The Crackdown on Pro-Palestinian Students Is a Disaster for Free Speech

Greg Lukianoff explains what Gov. Ron DeSantis and the Anti-Defamation League are getting wrong about censorship—and why the backlash against activists should be a wakeup call for progressives.

protester at Penn State

A protester holds a Palestinian flag during demonstration at Penn State on October 12, 2023.Paul Weaver/Sipa via AP

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Last month, the head of Florida’s public university system issued a directive. After consulting with Gov. Ron DeSantis (R), Chancellor Ray Rodrigues ordered the state’s universities to “deactivate” campus chapters of Students for Justice in Palestine. Rodrigues suggested—without evidence—that the national SJP organization was violating criminal laws by providing “material support” to Hamas, which two weeks earlier had massacred roughly 1,400 people in Israel. In a similar letter, Anti-Defamation League CEO Jonathan Greenblatt called on universities across the country to “investigate the activities” of SJP chapters “for potential violations of the prohibition against materially supporting a foreign terrorist organization.”

Rodrigues and Greenblatt based their demands in large part on a public relations “toolkit” in which the national SJP described the October 7 attack as “a historic win for the Palestinian resistance.”

“SJP chapters are supporting & praising Hamas terrorism,” Greenblatt wrote after the toolkit became public. “This is unacceptable, dangerous & despicable.” That may be so, but as attorney Greg Lukianoff explains, the document wasn’t evidence of a crime—and it certainly shouldn’t be used by universities to interfere with constitutionally protected speech. “We don’t even think the analysis is particularly hard,” he told me last week during a wide-ranging interview about threats to campus free speech during the Israel-Hamas war.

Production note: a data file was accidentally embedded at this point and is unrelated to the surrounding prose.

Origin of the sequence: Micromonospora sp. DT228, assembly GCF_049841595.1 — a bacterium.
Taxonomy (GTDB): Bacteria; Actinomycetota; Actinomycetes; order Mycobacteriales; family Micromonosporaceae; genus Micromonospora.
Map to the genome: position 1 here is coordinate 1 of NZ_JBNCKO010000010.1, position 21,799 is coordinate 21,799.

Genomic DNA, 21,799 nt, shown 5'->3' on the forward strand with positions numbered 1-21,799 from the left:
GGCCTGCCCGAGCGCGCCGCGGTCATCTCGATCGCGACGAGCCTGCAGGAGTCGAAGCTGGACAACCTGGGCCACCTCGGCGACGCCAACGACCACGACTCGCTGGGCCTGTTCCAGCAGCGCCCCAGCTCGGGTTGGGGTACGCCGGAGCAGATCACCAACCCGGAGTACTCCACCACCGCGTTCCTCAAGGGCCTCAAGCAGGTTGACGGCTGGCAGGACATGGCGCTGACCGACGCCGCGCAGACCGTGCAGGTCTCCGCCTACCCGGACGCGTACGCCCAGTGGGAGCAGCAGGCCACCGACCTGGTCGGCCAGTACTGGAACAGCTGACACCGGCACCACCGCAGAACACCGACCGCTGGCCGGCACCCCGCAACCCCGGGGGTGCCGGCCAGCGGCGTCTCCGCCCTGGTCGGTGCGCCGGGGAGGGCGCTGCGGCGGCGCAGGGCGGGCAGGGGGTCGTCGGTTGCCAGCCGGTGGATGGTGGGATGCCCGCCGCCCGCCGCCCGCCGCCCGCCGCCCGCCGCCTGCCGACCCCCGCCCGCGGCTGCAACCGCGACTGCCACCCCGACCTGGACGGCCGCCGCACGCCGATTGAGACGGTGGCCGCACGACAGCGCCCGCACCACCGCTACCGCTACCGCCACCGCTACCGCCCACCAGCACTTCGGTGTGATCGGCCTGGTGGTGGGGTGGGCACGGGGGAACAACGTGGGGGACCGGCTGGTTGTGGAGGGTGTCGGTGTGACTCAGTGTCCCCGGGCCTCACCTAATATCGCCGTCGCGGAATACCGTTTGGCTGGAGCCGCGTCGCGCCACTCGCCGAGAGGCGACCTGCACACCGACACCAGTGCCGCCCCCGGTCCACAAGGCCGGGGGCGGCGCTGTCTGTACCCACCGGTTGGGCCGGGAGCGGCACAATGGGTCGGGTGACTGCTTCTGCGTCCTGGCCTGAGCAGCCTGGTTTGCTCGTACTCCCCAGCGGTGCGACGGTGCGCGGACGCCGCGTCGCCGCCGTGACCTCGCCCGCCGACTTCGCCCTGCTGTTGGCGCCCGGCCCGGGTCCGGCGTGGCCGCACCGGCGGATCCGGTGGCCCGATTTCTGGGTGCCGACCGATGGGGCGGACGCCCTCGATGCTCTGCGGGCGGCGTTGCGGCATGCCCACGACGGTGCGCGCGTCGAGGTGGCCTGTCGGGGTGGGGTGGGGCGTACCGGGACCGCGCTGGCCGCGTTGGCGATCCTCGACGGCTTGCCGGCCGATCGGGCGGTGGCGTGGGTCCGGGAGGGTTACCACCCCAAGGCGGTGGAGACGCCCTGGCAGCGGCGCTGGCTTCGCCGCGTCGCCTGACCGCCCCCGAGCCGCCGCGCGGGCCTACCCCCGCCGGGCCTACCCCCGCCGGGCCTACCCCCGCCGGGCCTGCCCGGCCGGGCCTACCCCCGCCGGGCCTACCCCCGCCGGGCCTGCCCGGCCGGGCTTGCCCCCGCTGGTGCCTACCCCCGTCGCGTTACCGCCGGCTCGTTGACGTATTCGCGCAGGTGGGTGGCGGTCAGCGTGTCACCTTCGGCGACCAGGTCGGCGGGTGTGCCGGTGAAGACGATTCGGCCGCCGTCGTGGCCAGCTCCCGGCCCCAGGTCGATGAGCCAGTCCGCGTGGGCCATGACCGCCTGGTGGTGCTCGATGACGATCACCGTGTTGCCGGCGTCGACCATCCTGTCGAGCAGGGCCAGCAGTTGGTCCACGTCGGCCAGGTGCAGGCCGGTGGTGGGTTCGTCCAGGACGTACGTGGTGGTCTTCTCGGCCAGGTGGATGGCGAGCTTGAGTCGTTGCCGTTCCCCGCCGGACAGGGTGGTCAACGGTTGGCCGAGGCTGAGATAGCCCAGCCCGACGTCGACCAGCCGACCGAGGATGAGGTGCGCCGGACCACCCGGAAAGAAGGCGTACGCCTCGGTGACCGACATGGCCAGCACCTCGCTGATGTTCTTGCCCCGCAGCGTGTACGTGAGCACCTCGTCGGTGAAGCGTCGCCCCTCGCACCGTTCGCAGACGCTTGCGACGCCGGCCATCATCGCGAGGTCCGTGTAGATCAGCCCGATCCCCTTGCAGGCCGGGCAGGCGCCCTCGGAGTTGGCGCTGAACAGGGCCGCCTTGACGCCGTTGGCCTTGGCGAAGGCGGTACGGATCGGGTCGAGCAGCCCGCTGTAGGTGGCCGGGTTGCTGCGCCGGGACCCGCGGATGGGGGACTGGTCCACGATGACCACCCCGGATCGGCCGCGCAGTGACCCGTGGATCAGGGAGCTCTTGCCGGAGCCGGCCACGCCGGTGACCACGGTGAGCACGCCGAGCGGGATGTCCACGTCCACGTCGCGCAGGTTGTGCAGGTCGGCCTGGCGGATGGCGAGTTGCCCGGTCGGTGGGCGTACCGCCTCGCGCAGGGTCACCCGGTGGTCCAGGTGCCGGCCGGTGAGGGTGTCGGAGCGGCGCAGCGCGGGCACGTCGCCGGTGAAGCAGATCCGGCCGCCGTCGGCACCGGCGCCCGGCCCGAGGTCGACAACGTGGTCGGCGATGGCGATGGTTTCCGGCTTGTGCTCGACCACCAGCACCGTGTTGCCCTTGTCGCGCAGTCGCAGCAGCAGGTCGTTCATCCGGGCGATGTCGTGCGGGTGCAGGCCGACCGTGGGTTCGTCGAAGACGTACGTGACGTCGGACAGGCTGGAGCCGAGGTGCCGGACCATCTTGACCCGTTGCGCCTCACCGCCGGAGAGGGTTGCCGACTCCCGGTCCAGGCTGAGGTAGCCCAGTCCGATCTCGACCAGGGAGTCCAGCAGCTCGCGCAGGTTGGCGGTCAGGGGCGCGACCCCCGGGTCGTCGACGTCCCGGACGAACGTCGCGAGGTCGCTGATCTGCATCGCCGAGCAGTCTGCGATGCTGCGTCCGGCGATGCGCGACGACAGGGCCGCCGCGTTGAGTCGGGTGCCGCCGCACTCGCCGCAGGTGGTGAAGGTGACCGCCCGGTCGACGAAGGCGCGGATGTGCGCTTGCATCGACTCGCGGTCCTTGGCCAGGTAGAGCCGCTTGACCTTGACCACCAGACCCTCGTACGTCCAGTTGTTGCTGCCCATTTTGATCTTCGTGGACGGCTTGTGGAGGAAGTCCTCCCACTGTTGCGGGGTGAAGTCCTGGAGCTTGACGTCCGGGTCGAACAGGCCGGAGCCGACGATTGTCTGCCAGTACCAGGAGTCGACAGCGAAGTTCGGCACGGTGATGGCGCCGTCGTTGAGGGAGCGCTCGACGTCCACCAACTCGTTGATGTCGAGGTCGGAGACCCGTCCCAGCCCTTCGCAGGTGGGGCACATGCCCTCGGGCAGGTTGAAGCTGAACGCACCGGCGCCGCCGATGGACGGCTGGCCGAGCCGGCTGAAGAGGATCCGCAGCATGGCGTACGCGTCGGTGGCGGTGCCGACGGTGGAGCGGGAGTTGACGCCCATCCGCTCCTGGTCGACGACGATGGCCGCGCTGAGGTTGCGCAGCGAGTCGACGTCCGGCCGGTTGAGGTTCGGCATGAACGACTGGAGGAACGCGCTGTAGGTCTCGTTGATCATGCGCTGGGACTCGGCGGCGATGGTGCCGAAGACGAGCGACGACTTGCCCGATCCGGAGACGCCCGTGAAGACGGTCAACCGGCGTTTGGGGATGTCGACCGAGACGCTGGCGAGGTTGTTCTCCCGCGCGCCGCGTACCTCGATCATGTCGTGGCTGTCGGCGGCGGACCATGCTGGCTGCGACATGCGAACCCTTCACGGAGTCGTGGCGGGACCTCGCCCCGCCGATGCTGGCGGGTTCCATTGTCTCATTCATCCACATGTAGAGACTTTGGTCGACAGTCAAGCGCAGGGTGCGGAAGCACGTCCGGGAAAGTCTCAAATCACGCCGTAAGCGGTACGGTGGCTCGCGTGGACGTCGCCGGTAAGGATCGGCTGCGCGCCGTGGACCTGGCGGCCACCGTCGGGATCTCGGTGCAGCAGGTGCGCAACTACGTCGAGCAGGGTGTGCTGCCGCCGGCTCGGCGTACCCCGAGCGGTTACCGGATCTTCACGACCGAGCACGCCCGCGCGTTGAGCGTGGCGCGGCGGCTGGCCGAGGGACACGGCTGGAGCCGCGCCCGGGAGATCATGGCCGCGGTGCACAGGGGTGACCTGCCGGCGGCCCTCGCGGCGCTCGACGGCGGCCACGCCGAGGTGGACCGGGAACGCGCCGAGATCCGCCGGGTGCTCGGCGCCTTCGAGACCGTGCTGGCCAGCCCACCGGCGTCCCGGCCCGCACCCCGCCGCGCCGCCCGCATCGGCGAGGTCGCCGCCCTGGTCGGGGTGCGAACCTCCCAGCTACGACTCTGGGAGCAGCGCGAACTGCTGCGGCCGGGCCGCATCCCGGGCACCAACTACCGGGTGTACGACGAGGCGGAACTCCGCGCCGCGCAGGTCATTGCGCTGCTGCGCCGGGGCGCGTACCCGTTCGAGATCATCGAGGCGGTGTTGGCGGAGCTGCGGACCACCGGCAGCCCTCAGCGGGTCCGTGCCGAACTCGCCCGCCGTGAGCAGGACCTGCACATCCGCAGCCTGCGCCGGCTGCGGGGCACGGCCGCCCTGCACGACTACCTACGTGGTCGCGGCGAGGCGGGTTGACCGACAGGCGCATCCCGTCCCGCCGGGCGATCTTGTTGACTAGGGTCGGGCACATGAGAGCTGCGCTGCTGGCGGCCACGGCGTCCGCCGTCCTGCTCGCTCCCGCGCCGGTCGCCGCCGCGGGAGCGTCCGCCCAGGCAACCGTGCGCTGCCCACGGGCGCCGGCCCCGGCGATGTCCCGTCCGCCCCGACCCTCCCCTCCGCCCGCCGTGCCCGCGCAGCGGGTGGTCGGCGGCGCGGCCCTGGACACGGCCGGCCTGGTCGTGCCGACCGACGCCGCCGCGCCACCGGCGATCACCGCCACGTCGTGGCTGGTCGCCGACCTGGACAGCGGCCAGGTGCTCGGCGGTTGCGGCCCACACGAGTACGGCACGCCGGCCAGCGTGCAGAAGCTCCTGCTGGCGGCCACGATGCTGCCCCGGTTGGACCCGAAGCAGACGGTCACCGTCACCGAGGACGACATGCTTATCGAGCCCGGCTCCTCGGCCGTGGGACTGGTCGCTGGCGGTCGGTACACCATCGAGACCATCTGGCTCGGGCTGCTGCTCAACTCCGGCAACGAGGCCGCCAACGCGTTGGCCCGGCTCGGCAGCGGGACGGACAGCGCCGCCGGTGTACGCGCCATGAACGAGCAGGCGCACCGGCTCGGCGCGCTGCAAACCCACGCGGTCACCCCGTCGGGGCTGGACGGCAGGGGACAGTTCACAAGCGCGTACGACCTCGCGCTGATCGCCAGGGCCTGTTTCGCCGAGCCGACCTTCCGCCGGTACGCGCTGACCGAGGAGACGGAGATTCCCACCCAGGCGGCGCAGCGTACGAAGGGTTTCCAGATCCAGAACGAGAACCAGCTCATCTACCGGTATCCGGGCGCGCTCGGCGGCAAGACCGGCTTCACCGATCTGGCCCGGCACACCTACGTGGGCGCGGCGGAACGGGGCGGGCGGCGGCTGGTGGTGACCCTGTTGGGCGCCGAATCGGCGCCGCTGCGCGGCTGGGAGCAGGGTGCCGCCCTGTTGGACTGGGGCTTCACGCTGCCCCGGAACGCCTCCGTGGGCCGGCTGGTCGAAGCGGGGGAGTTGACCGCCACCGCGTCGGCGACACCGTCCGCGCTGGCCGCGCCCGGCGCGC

Lukianoff—the co-author of the new book The Canceling of the American Mind—is the president and CEO of the Foundation for Individual Rights and Expression, a civil liberties group that for years has battled to protect the free speech rights of college students, staff, and faculty. After Rodrigues ordered the closure of SJP chapters, FIRE wrote its own letter to Florida universities, calling on them to “refuse the State of Florida’s order to violate” students’ rights. To do otherwise, FIRE argued, would represent “unconstitutional viewpoint discrimination.” (Disclosure: I’ve donated a small amount of money to FIRE.)

Since we spoke last week, there’s been a bit of hopeful news. According to one key DeSantis ally, two of Florida’s most prominent public universities are “openly disobeying” the order to disband SJP chapters. The schools, according to Politico, cite “lingering legal concerns” for their unwillingness to immediately comply with the governor’s demands.

But elsewhere, the crackdown on campus speech has only accelerated, as Republicans, including DeSantis, demand the deportation of foreign students who they accuse of harboring sympathies for Hamas. On Monday, Brandeis University announced it was shuttering its SJP chapter. “This decision was not made lightly, as Brandeis is dedicated to upholding free speech principles,” the university insisted, according to Jewish Insider. The school went on to explain that the group would “no longer be eligible to receive funding, be permitted to conduct activities on campus, or use the Brandeis name and logo in promoting itself or its activities, including through social media channels.”

Here’s my conversation with Lukianoff, which has been edited for length and clarity.

The DeSantis administration in Florida—

Yes. The DeSantis administration gives us a lot of work.